“To me, the United States represents freedom and hope and the opportunity to pursue your dreams. That’s the reason why my family came here – to have a better and brighter future. My personal dream is to one day become either a doctor or an engineer. I want to thank the veterans for all they have done to serve this country and provide this opportunity for me.”

School Principal Kaye Williams introduced SBISD Board of Trustees members Chris Vierra and Katherine Dawson, as well as other special guests including Executive Director of Secondary Schools Sofia Petrou.

Event keynote speaker this year was former U.S. Marine Capt. Daniel Priest, a graduate of Texas A&M University and a member of the Corps of Cadets.

Priest, who joined the Marines after 9/11, deployed three times to the western Pacific and to the Middle East where he led a combat platoon in Iraq. The Houston native received a Navy Commendation Medal and the Naval Achievement Medal.

He told students that the Marines gave him the chance to do “cool stuff” like ride in helicopters and carry machine guns, and much more.

“In the Marines, I had the chance to help people half way around the world live more safely,” he said. “I was able to meet and become best friends with some really great men from all across our country. It is an honor to serve the United States of America, our great country.”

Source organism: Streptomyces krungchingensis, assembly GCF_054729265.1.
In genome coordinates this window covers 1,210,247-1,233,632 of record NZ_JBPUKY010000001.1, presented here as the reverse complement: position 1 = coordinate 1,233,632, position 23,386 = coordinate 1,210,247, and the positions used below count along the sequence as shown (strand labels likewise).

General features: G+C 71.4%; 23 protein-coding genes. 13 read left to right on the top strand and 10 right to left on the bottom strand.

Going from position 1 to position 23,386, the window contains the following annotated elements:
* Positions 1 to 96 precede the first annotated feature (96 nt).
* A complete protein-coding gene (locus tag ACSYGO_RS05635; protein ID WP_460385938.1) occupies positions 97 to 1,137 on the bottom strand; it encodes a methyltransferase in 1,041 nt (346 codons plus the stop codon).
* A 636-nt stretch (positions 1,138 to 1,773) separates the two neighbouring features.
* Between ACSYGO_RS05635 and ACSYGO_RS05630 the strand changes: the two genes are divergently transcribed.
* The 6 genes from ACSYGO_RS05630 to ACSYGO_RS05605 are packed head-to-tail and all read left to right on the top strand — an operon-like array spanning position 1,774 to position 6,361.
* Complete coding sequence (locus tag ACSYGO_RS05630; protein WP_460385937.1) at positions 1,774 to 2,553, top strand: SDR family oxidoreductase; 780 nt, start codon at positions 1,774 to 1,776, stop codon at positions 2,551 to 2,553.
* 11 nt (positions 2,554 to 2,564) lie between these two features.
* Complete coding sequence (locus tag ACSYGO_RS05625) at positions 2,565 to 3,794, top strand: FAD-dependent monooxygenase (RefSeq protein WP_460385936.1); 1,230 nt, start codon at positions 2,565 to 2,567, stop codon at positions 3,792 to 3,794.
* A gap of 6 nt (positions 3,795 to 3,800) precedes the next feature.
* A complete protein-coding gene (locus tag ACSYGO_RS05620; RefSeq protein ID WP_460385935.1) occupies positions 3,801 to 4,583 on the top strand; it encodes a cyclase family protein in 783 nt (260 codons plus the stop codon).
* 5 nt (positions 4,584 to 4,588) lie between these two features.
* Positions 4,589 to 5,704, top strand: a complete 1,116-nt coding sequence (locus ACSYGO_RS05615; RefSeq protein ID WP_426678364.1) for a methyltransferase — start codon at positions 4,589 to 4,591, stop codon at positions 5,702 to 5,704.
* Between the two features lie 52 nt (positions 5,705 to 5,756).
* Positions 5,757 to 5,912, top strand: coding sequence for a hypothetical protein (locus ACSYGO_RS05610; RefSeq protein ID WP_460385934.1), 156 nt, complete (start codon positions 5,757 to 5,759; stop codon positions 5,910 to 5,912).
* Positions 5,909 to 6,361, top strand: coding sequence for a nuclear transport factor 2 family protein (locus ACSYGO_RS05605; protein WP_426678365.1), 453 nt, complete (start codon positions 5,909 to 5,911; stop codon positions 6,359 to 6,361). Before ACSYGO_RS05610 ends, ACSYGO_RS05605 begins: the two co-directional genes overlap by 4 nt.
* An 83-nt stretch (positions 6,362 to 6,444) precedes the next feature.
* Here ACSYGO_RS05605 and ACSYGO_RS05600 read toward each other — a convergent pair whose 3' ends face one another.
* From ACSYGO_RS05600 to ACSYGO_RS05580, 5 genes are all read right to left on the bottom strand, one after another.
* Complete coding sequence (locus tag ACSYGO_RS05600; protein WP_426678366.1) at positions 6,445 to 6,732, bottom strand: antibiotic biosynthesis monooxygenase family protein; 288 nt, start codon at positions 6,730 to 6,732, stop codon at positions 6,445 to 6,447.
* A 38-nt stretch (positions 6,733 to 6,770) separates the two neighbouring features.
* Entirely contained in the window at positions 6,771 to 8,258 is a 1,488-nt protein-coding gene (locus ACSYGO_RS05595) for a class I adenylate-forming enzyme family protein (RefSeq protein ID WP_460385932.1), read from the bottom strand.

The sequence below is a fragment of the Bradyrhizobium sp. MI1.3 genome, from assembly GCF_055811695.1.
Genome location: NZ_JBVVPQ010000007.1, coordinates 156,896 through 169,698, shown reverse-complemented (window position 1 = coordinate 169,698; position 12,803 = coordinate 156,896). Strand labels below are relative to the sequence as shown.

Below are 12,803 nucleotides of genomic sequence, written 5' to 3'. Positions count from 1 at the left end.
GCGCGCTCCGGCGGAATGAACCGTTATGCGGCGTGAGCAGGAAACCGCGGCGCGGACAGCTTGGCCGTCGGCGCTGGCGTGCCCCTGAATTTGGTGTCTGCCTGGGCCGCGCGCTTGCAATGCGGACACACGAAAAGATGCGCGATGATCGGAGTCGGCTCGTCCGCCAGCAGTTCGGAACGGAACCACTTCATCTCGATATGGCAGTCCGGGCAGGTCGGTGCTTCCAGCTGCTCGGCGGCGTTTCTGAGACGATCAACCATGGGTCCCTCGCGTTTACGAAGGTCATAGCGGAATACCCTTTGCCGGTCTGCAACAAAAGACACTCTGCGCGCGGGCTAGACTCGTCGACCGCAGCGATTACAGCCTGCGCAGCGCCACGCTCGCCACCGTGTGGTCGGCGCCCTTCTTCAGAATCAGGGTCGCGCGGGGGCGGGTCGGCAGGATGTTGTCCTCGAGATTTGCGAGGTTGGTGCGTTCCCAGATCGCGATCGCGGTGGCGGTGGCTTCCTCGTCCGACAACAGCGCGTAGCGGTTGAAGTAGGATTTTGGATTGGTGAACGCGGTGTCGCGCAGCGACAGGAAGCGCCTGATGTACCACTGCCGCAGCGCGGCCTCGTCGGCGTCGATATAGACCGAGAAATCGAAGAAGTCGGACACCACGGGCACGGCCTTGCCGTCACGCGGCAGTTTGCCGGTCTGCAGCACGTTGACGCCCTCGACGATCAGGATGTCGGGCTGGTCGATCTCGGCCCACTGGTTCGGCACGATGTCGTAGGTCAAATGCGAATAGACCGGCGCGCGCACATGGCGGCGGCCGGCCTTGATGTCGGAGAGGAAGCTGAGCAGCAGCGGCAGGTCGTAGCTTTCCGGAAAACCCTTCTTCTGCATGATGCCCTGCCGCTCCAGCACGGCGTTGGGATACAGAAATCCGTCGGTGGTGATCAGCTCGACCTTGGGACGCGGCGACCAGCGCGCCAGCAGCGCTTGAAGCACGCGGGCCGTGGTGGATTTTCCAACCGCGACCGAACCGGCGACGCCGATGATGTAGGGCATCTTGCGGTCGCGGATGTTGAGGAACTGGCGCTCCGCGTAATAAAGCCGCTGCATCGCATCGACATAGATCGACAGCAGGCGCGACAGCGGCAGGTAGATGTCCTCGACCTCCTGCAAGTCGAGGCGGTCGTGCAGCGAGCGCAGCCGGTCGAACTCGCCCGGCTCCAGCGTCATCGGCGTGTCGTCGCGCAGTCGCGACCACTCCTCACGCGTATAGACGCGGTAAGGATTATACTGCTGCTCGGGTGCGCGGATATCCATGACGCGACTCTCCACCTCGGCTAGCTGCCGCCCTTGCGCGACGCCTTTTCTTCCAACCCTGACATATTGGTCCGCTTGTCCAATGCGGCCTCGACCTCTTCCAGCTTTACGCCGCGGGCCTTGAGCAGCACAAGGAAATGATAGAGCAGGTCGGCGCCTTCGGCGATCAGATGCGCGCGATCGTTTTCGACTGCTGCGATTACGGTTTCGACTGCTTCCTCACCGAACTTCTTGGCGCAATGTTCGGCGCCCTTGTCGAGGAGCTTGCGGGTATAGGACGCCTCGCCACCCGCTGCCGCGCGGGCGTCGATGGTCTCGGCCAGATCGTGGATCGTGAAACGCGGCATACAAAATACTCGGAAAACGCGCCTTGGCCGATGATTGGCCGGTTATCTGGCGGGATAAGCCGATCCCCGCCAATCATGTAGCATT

In Iraq, he learned another lesson. “During training, I thought that I would learn about how different the Iraqi people were from us. I was wrong. This was a big lesson for me. Most of the people in this world are very much like us. Men want to go to work. Women cook for their families. Kids go to school and play soccer. They want to raise their families, worship their God, and most of them want to live in peace,” he told students and veterans.

“This was a very important lesson for me to learn. I learned that I must always treat people with respect and care about them – and find ways to help them. When we are good to people, they are usually good back to us. As Marines, we were able to make the lives of those Iraqi people safer. And because of that, they thanked us for how we were able to help them,” the former Marine said.

Noting that the Marines he served with have gone on to other careers, he told students to be focused and open about their future paths. Priest now works in medical device sales involving pain control.
“Most of my Marines set plans to go to college after they got out of the Marine Corps. They knew the importance of setting those goals in their life, and they were going to study hard so that they could reach their dreams. They set goals that were specific to make sure that their grades were strong,” he said.

“It may sound funny to y’all being here in school, but we were a bunch of boys over in a war zone, and we were talking about our favorite science classes and our history lessons, and remembering reading Shakespeare in high school,” he also said.

“No matter what you choose to do with your life, doing your best in school now is important to helping become the person you want to be,” he said. And it’s OK not to know what you want to be. “I didn’t at your age know until much later that I would be a Marine!”

The Veterans Day program at Spring Forest Middle was created by Jana Gwinn, who continues to be a planner and organizer.